Wholesaling vs. Flipping

10 Replies

I am a newbie and learning the ropes. I just finished the beginners guide and am deciding between wholesaling vs. flipping for my area of expertise. I have some experience with flipping, I recently flipped/sold a house (rehabbed down to the studs) so I was thankful to learn a bit during that process. One niche that peaked my interest during the beginners guide was wholesaling. I am continuing my education but am hoping for some quick guidance here:

What markets (city vs. suburb vs. rural) and dynamics (economics) are best for wholesaling? Massachusetts as an example.

Is there a particular sweet spot (lower end of the market vs. middle or high end) for doing high volume wholesaling?

From a marketing perspective how long is the ramp up to get your funnel flowing and which methods are most successful? Website vs. Direct Mail vs. Social Media

I am looking for income from either of these two methods 15k per month as an example.

Thank you for the guidance. 

RE investing in general is best done in cities and suburbs where there is a strong demand for housing and it's easy to determine home values based on recent sold comparables.  In rural markets, it's hard to figure out what a house is worth, and that's a big problem for us.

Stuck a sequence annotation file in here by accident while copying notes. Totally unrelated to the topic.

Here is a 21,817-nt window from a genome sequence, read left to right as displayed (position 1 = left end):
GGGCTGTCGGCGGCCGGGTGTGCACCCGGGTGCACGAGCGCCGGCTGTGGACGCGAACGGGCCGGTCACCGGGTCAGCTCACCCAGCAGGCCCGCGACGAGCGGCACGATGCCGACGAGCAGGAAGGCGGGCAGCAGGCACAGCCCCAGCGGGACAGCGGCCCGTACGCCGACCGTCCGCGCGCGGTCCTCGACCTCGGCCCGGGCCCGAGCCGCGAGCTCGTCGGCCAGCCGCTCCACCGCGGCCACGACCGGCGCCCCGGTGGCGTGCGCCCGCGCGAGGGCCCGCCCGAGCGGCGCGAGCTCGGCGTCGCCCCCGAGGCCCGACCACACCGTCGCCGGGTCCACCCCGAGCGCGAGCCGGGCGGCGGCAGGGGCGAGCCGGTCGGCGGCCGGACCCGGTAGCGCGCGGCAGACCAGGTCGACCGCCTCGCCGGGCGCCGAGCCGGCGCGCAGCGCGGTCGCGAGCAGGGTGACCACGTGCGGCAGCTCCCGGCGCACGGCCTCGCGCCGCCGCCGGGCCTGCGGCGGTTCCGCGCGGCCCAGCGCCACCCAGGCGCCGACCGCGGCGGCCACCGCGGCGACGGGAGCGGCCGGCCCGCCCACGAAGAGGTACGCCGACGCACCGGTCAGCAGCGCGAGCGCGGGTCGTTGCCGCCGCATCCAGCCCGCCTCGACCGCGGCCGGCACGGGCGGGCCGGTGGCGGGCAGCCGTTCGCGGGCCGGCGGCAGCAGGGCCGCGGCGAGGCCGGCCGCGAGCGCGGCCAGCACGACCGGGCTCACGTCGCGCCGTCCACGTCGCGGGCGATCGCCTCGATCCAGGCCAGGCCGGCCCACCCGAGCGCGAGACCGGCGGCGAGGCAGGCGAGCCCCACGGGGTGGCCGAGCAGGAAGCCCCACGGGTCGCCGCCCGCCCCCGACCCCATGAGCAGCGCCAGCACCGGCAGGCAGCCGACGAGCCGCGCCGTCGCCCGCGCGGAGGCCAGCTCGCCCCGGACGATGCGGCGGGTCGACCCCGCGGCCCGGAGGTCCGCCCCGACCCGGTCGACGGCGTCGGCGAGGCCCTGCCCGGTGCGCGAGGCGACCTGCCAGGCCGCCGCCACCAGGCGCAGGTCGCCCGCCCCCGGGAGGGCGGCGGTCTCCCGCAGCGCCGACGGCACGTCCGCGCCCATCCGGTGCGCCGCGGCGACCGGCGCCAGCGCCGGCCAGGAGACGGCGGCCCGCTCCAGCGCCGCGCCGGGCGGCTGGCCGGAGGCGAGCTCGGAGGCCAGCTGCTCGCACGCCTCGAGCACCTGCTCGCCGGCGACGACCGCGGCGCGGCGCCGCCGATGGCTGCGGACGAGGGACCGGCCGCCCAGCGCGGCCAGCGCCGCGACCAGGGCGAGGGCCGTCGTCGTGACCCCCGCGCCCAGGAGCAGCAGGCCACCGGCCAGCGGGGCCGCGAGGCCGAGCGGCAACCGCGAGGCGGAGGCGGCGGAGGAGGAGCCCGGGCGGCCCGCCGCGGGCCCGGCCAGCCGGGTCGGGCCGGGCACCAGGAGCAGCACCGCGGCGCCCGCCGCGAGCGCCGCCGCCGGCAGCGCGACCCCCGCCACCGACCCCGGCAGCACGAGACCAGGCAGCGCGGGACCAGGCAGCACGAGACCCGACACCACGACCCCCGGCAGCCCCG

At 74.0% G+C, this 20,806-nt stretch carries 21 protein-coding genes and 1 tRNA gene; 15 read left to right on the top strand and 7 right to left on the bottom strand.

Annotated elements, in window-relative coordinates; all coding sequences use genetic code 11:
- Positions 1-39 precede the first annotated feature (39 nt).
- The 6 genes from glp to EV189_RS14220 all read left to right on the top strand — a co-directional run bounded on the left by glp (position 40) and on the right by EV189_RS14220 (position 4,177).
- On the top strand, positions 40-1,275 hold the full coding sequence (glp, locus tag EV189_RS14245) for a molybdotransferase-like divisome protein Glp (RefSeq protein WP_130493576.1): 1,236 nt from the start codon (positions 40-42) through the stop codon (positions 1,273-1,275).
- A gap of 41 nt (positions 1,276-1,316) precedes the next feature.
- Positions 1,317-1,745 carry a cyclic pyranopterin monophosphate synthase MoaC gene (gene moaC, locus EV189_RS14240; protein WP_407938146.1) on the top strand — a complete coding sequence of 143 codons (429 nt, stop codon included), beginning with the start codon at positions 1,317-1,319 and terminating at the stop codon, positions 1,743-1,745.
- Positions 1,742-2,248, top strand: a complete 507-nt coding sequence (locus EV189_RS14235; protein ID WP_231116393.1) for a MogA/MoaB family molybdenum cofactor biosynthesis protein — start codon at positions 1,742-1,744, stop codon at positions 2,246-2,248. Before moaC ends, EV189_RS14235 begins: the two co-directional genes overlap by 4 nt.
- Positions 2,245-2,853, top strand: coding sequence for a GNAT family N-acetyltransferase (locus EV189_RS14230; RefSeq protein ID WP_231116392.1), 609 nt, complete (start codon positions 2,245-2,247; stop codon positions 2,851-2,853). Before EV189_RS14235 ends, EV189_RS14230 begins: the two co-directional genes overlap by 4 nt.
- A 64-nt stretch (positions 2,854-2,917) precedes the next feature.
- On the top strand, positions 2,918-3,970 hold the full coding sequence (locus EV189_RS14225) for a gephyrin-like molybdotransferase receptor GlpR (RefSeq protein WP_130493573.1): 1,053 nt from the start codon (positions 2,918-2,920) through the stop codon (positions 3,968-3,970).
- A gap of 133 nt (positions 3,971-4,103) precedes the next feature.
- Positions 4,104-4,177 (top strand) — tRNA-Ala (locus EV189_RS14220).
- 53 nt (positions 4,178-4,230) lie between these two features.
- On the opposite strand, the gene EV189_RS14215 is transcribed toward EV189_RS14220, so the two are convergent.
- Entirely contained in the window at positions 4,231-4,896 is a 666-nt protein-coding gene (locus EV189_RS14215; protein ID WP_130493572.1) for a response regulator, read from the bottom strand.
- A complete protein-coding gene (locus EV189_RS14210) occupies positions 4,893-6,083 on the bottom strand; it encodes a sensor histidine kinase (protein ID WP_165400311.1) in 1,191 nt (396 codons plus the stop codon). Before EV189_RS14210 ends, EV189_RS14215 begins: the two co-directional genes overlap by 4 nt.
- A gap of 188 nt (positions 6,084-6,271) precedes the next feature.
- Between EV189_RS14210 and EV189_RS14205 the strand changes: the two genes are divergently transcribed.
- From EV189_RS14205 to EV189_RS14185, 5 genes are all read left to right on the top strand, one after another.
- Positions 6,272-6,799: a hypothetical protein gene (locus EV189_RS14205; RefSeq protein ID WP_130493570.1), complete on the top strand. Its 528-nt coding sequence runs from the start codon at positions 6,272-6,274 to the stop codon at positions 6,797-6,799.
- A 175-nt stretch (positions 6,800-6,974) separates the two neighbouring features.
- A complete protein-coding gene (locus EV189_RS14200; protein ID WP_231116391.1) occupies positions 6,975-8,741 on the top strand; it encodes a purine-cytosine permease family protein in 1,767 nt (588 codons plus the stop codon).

Your sweet spot will be in lower 1/2 of market values, so if the median home price in your area is $250K, you want to looking well below that.  Expensive homes tie up too much or your capital, rehabs are expensive, and you put all that capital at risk on 1 deal.  Better to diversify your risk by doing multiple cheap houses rather than one expensive one.

Last, wholesaling is really just FINDING the property and getting it under contract.  You then assign to contract to a cash buyer (REHABBER) and they do the project.  So there is no difference in marketing between the two methods.

As a wholesaler, you need to buy the house cheaper than a cash buyer will pay for it, or you make no money.  A cash buyer can come in and beat your offer.  Plus, marketing for deals has gotten so expensive in many markets that wholesaling is not even viable.  If it costs you $3,000 in marketing cost to get a deal under contract, and you get a $3,000 assignment fee, you made $0.

Most new people in the business GROSSLY UNDERESTIMATE the marketing cost to consistently bring in a flow of deals.  To make $15,000 profit in a month you really need to look at "flipping" (cash purchase + rehab), not wholesaling.  You can make $15K on a flip doing 1 house a month.  But be prepared to spend $5,000 in marketing every month to get those deals.